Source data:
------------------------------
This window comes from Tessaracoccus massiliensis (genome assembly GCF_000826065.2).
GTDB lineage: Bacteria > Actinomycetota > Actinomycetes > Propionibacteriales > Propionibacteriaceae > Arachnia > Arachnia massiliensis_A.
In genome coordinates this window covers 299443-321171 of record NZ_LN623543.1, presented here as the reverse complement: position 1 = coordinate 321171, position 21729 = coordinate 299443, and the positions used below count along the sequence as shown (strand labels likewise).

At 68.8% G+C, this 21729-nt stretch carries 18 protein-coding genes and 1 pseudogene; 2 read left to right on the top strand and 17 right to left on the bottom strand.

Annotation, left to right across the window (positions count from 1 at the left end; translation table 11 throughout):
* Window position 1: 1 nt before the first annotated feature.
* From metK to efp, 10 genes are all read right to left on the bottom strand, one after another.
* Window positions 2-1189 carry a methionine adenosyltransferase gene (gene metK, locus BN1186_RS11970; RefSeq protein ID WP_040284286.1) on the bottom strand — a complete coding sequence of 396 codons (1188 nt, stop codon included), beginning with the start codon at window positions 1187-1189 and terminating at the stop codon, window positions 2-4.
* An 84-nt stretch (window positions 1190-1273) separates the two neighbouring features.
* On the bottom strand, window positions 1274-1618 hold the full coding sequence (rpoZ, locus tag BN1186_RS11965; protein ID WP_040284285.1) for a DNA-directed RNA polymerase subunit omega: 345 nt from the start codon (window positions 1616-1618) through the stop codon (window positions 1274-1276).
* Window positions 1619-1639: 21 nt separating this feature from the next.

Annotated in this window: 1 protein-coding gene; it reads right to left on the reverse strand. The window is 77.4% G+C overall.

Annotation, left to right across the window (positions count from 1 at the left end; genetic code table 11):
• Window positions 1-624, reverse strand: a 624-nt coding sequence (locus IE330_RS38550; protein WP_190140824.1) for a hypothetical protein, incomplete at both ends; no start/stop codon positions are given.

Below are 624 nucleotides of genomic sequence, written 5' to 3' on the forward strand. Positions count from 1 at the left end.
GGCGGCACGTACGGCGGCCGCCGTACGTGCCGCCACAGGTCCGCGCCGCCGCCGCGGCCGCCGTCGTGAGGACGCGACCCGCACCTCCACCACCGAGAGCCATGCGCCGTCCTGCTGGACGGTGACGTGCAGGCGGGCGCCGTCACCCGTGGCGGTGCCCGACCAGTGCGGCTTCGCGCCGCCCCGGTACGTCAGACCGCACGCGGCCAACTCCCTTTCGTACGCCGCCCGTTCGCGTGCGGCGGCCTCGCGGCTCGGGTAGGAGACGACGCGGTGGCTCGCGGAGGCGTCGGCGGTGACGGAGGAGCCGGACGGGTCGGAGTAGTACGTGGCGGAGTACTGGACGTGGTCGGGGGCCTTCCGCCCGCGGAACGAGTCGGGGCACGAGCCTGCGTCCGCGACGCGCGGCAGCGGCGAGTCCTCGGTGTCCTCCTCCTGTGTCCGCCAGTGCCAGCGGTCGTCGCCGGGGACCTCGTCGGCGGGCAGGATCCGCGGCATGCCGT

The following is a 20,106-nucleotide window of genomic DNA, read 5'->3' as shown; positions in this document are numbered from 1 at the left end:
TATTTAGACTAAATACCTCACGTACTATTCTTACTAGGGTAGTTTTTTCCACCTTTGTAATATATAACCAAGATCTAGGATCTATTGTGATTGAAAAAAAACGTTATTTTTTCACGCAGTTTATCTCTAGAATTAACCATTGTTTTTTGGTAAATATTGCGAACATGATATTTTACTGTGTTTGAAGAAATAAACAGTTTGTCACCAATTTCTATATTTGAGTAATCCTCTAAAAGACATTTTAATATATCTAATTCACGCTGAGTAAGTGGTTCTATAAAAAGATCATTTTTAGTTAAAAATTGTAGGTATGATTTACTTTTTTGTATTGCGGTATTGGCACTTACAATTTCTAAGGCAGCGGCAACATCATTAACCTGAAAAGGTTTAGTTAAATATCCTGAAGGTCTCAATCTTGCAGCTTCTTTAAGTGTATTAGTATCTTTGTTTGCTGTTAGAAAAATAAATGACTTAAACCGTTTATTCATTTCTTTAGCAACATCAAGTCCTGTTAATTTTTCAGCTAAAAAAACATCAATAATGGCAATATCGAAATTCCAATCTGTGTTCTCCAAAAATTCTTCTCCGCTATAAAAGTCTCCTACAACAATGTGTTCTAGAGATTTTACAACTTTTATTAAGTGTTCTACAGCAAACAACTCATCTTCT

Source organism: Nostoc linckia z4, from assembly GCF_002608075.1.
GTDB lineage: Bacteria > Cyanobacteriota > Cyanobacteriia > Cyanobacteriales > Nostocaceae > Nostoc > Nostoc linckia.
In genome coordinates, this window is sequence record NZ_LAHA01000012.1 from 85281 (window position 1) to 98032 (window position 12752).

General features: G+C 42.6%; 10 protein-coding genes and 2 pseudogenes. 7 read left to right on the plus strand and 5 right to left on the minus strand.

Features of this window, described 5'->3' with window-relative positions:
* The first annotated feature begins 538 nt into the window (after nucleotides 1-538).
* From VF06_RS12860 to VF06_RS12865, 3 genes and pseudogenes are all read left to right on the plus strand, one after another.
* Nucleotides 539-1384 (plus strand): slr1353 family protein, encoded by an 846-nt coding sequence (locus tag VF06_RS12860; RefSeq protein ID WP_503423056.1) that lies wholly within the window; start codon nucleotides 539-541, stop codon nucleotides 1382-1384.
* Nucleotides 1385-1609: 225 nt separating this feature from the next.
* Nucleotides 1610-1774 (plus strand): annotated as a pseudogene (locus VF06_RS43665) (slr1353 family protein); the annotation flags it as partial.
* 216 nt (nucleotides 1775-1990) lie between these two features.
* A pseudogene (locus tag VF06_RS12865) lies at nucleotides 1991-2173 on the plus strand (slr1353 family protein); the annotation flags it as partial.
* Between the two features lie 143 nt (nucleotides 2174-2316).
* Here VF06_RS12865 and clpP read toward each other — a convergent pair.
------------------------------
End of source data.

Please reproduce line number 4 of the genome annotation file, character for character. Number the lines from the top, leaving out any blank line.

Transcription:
At 68.8% G+C, this 21729-nt stretch carries 18 protein-coding genes and 1 pseudogene; 2 read left to right on the top strand and 17 right to left on the bottom strand.